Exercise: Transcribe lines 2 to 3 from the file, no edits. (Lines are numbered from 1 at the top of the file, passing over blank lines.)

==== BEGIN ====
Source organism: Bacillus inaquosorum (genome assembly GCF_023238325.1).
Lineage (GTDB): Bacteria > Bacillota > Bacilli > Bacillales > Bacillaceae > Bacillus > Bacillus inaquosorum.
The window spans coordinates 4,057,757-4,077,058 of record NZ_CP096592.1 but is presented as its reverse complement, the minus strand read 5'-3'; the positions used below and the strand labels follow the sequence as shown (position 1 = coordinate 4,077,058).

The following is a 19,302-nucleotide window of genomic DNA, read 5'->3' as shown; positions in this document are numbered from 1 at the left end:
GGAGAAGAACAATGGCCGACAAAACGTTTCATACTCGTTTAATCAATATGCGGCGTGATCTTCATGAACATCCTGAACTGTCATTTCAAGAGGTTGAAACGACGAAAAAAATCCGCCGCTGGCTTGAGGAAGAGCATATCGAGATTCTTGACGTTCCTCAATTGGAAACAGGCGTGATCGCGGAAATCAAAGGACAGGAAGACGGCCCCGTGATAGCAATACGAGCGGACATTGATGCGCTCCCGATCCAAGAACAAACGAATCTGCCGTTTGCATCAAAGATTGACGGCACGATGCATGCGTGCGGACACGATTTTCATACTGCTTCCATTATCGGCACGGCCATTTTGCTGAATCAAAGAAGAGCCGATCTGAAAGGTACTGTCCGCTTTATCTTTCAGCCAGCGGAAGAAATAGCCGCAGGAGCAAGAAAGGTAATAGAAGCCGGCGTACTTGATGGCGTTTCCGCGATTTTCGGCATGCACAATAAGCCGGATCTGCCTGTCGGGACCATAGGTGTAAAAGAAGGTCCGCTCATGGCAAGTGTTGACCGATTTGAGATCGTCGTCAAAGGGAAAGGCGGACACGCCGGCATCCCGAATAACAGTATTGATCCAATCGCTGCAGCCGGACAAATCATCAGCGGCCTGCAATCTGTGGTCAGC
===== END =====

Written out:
Lineage (GTDB): Bacteria > Bacillota > Bacilli > Bacillales > Bacillaceae > Bacillus > Bacillus inaquosorum.
The window spans coordinates 4,057,757-4,077,058 of record NZ_CP096592.1 but is presented as its reverse complement, the minus strand read 5'-3'; the positions used below and the strand labels follow the sequence as shown (position 1 = coordinate 4,077,058).